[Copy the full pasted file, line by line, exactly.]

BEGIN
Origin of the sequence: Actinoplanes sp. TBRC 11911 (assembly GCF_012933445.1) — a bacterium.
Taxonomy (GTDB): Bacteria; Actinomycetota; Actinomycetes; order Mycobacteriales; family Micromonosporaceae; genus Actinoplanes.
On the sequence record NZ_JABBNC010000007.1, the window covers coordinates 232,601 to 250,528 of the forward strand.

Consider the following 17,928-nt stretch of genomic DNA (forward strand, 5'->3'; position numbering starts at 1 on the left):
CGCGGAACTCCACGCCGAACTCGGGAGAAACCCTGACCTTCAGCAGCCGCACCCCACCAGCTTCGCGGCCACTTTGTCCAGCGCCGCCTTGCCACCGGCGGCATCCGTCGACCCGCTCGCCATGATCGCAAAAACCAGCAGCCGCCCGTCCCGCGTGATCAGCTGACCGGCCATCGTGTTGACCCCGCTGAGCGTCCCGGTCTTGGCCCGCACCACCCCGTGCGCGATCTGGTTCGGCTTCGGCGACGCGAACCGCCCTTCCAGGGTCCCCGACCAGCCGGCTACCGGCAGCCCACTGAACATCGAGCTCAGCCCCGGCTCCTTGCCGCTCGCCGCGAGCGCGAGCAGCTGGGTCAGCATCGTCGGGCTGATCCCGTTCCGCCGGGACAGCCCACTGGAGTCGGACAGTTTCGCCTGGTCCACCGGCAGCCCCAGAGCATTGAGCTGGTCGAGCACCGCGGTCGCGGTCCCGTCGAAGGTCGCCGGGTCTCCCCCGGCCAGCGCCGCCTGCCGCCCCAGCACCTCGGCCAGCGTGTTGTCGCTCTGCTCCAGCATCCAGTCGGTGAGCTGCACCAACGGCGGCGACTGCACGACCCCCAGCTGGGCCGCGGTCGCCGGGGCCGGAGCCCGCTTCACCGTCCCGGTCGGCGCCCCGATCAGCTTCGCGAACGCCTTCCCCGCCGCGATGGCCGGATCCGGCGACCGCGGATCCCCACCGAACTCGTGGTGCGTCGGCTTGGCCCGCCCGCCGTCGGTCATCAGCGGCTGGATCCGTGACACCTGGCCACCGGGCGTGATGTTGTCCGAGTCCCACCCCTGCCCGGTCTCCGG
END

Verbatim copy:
Origin of the sequence: Actinoplanes sp. TBRC 11911 (assembly GCF_012933445.1) — a bacterium.
Taxonomy (GTDB): Bacteria; Actinomycetota; Actinomycetes; order Mycobacteriales; family Micromonosporaceae; genus Actinoplanes.
On the sequence record NZ_JABBNC010000007.1, the window covers coordinates 232,601 to 250,528 of the forward strand.

Consider the following 17,928-nt stretch of genomic DNA (forward strand, 5'->3'; position numbering starts at 1 on the left):
CGCGGAACTCCACGCCGAACTCGGGAGAAACCCTGACCTTCAGCAGCCGCACCCCACCAGCTTCGCGGCCACTTTGTCCAGCGCCGCCTTGCCACCGGCGGCATCCGTCGACCCGCTCGCCATGATCGCAAAAACCAGCAGCCGCCCGTCCCGCGTGATCAGCTGACCGGCCATCGTGTTGACCCCGCTGAGCGTCCCGGTCTTGGCCCGCACCACCCCGTGCGCGATCTGGTTCGGCTTCGGCGACGCGAACCGCCCTTCCAGGGTCCCCGACCAGCCGGCTACCGGCAGCCCACTGAACATCGAGCTCAGCCCCGGCTCCTTGCCGCTCGCCGCGAGCGCGAGCAGCTGGGTCAGCATCGTCGGGCTGATCCCGTTCCGCCGGGACAGCCCACTGGAGTCGGACAGTTTCGCCTGGTCCACCGGCAGCCCCAGAGCATTGAGCTGGTCGAGCACCGCGGTCGCGGTCCCGTCGAAGGTCGCCGGGTCTCCCCCGGCCAGCGCCGCCTGCCGCCCCAGCACCTCGGCCAGCGTGTTGTCGCTCTGCTCCAGCATCCAGTCGGTGAGCTGCACCAACGGCGGCGACTGCACGACCCCCAGCTGGGCCGCGGTCGCCGGGGCCGGAGCCCGCTTCACCGTCCCGGTCGGCGCCCCGATCAGCTTCGCGAACGCCTTCCCCGCCGCGATGGCCGGATCCGGCGACCGCGGATCCCCACCGAACTCGTGGTGCGTCGGCTTGGCCCGCCCGCCGTCGGTCATCAGCGGCTGGATCCGTGACACCTGGCCACCGGGCGTGATGTTGTCCGAGTCCCACCCCTGCCCGGTCTCCGG